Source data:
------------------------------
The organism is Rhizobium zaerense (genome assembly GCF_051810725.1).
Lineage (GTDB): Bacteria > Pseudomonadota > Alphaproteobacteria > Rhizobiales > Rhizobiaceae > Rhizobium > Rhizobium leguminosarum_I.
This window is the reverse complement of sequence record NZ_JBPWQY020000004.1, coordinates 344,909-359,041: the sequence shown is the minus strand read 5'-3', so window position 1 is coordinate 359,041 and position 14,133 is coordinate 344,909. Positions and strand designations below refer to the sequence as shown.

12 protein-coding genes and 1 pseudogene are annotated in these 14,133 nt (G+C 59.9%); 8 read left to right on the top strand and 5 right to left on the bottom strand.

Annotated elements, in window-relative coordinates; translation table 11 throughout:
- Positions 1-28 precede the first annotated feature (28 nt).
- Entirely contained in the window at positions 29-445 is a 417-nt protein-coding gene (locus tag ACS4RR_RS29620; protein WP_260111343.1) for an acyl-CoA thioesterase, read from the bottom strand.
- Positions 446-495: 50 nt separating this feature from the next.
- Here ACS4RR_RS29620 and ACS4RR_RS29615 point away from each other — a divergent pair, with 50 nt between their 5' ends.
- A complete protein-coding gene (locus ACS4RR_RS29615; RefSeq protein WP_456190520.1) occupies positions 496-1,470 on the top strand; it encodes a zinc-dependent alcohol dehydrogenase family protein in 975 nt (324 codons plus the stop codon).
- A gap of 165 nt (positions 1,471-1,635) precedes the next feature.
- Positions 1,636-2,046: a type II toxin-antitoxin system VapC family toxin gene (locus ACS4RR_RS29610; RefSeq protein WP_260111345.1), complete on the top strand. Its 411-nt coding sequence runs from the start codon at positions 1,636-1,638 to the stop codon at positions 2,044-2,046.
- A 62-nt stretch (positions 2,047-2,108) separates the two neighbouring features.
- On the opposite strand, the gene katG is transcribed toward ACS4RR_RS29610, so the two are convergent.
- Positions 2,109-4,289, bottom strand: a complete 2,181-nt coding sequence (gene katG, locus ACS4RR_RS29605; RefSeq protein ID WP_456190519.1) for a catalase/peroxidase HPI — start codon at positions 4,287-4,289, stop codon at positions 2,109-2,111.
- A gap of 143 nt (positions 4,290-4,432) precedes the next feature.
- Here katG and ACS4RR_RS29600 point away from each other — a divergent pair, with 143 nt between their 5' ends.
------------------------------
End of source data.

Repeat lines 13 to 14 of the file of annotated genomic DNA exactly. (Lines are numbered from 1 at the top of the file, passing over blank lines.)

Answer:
- A 62-nt stretch (positions 2,047-2,108) separates the two neighbouring features.
- On the opposite strand, the gene katG is transcribed toward ACS4RR_RS29610, so the two are convergent.